It's been 178 days since the Brewers played their last regular season game on October 4th, a 3-1 loss to the Chicago Cubs. It's been a long winter, but in just five more days we'll have baseball again! Despite all of the roster turnover and rebuilding talk, spring and Opening Day are a time to begin anew and to have hope after battling through the cold and arduous winter months. So rather than be pessimistic about our local nine and their chances, how about some bold predictions about what the Brewers just might be able to accomplish in 2016?
1. Jimmy Nelson takes the next step
After some scuffles during his rookie season in 2014, Jimmy Nelson took some nice steps forward last season was the best pitcher among the Brewers' starting staff. Nelson developed and featured a curveball as a significant part of his arsenal, and he saw and increase in his swinging strike rate and his strikeout rate en route to posting a 4.11 ERA and 4.10 FIP in 177.1 innings pitched.
Coming into spring training this season Nelson vowed to work on improving his changeup, the pitch that his new found curveball essentially replaced last season. Jimmy threw his changeup only 1.2% of the time last season and Pitch F/X's rated it as -0.1 runs above average, or essentially close to a league-average offering. There's a small sample size caveat there of course, but it's not as though Jimmy is starting from scratch with the pitch. It's more of a matter of developing confidence in the pitch and being comfortable enough to throw it more often during the game. If Nelson's changeup can become a more reliable offering it would give him an additional weapon to neutralize left handed hitters, who gave him fits last season as he allowed an .876 OPS against to southpaws.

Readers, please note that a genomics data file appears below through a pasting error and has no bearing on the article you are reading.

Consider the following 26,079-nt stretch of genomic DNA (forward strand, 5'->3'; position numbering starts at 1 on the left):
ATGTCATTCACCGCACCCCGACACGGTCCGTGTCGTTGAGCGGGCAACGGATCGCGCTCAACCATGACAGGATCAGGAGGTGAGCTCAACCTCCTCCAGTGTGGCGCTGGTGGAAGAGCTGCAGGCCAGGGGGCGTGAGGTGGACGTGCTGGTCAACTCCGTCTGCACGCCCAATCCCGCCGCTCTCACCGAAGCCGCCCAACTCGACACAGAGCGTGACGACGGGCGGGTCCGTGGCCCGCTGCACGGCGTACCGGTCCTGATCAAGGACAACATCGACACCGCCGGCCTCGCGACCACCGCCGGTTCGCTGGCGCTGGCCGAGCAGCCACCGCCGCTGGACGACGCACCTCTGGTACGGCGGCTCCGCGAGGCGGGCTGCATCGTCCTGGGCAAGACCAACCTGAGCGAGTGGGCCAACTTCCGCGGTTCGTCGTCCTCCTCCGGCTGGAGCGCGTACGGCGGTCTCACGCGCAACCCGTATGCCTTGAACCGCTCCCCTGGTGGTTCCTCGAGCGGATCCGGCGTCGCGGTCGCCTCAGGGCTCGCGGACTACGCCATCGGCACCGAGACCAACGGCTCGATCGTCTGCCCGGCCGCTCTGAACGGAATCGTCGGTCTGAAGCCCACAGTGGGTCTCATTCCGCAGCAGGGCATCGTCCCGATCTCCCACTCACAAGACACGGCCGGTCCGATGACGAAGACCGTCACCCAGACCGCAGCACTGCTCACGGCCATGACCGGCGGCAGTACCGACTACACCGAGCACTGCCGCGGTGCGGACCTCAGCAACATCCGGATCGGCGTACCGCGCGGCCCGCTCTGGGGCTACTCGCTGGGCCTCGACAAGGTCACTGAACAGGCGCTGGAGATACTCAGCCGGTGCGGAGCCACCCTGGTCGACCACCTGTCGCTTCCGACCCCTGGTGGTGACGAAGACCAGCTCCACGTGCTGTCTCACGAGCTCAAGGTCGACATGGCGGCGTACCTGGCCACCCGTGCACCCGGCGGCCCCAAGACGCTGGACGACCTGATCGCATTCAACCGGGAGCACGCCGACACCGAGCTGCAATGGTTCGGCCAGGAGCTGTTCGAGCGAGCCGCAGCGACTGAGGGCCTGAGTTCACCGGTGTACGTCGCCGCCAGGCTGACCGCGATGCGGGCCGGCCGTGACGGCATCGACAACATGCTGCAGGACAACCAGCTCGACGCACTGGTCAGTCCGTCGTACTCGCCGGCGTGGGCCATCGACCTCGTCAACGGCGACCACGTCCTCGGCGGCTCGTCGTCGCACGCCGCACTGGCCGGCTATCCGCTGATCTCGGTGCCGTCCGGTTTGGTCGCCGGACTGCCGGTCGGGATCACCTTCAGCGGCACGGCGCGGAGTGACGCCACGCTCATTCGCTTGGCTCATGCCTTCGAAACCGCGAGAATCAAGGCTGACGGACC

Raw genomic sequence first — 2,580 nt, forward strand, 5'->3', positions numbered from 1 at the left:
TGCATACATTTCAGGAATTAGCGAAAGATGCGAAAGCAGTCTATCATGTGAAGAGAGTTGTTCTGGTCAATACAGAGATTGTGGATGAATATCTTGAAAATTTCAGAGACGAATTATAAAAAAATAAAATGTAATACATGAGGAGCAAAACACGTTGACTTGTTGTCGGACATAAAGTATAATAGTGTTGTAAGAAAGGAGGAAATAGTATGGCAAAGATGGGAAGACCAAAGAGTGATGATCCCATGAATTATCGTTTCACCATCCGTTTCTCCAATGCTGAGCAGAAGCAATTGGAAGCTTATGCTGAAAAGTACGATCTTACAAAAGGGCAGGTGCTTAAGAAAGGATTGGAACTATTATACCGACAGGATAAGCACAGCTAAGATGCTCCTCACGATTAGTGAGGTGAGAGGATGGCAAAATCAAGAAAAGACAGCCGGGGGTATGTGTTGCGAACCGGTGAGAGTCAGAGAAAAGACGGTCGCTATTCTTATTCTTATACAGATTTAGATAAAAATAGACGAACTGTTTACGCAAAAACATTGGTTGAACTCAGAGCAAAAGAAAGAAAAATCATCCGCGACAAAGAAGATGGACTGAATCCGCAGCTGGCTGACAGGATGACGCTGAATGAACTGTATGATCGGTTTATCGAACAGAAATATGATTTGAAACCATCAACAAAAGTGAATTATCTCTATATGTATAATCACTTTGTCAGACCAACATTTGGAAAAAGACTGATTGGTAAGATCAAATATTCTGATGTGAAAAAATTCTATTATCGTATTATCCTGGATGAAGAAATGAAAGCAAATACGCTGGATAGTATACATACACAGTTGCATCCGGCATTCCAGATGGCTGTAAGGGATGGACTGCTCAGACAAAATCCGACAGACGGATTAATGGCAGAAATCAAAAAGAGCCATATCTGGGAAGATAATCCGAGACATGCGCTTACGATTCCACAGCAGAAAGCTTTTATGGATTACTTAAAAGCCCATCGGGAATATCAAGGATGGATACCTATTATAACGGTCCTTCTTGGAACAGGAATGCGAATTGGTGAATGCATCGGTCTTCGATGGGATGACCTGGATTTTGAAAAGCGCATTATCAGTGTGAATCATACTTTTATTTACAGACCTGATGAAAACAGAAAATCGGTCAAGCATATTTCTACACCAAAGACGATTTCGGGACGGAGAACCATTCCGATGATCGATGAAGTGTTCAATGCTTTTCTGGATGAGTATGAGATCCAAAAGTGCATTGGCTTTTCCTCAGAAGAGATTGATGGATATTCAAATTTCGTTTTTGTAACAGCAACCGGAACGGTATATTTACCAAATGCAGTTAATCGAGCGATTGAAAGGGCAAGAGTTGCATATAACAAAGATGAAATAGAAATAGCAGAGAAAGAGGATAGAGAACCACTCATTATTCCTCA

So I'll say that Jimmy does in fact master his changeup, giving him a full five pitch arsenal with his fastball, sinker, curveball, and dominant slider. With an improved ability to keep lefties at bay and a little bump up with his command and strikeouts, Nelson should see his ERA drop precipitously. Maybe something along these lines this for overall production:
2. Keon Broxton settles in as the regular center fielder
When spring training started, I'd hoped that we'd be penciling in Rymer Liriano to see plenty of time in center field for the Brewers. Unfortunately thanks to Matt West's 97 MPH fastball, Liriano won't likely make his Brewers' debut until much later in the regular season. His unfortunate injury did however open up the door for Keon Broxton to make the club. Broxton seems to really have caught the eye of the Brewers' front office this spring, posting a .365 OBP and flashing some terrific defensive chops in center field.
It seems like a great majority of Brewers' prospects that we talk about these days are the kind that could have a strong big league future if they can keep their strikeouts in check, and the 25 year old Broxton is no different. He whiffed 28.6% of the time in 367 AAA plate appearances last season, but still managed a .256/.352/.423 slash that was good enough for a 126 wRC+.